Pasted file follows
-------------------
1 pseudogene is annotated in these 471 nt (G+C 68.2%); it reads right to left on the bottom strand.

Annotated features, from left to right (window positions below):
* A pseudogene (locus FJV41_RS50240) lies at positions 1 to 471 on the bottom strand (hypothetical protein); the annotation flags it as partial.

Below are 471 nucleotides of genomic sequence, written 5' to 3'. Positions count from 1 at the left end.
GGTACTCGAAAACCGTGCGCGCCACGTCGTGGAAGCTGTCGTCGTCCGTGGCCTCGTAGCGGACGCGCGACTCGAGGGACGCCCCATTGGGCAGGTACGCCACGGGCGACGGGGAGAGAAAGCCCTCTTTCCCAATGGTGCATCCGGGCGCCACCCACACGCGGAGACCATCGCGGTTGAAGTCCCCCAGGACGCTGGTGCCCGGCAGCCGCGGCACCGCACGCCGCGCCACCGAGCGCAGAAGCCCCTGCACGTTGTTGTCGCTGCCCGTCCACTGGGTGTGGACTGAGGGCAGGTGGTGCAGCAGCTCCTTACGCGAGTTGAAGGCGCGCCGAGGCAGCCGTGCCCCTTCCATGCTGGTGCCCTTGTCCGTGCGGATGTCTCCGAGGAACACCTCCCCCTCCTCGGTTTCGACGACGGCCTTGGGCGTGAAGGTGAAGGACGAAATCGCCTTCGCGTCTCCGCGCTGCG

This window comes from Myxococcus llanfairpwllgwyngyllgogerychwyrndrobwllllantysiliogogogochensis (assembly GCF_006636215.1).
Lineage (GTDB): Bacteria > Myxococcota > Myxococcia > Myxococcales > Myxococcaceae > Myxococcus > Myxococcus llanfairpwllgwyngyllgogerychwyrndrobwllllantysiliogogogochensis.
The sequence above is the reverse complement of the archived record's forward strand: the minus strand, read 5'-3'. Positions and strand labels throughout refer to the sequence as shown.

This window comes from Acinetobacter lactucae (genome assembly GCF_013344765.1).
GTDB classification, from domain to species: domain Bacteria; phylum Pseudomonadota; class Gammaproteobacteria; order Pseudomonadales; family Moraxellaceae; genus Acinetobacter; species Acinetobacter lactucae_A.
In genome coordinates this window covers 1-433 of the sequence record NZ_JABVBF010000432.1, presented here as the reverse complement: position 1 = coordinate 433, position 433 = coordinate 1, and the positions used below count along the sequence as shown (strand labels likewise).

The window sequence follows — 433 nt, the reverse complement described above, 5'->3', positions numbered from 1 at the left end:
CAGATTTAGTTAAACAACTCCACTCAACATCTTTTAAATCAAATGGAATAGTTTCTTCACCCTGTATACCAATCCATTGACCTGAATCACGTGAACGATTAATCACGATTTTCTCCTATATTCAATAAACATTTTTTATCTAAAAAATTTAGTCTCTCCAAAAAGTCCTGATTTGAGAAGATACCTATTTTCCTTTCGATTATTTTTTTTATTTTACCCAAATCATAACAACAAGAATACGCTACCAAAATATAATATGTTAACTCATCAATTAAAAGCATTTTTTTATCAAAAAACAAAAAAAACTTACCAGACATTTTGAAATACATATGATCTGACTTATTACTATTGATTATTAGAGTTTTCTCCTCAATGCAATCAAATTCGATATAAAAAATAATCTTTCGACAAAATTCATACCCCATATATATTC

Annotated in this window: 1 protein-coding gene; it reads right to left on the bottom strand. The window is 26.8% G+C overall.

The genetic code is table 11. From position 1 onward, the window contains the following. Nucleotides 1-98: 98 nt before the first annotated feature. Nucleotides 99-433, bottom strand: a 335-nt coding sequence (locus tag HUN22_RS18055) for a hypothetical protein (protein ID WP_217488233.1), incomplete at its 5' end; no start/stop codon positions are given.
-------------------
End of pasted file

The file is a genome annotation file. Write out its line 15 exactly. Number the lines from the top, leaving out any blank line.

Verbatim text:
The genetic code is table 11. From position 1 onward, the window contains the following. Nucleotides 1-98: 98 nt before the first annotated feature. Nucleotides 99-433, bottom strand: a 335-nt coding sequence (locus tag HUN22_RS18055) for a hypothetical protein (protein ID WP_217488233.1), incomplete at its 5' end; no start/stop codon positions are given.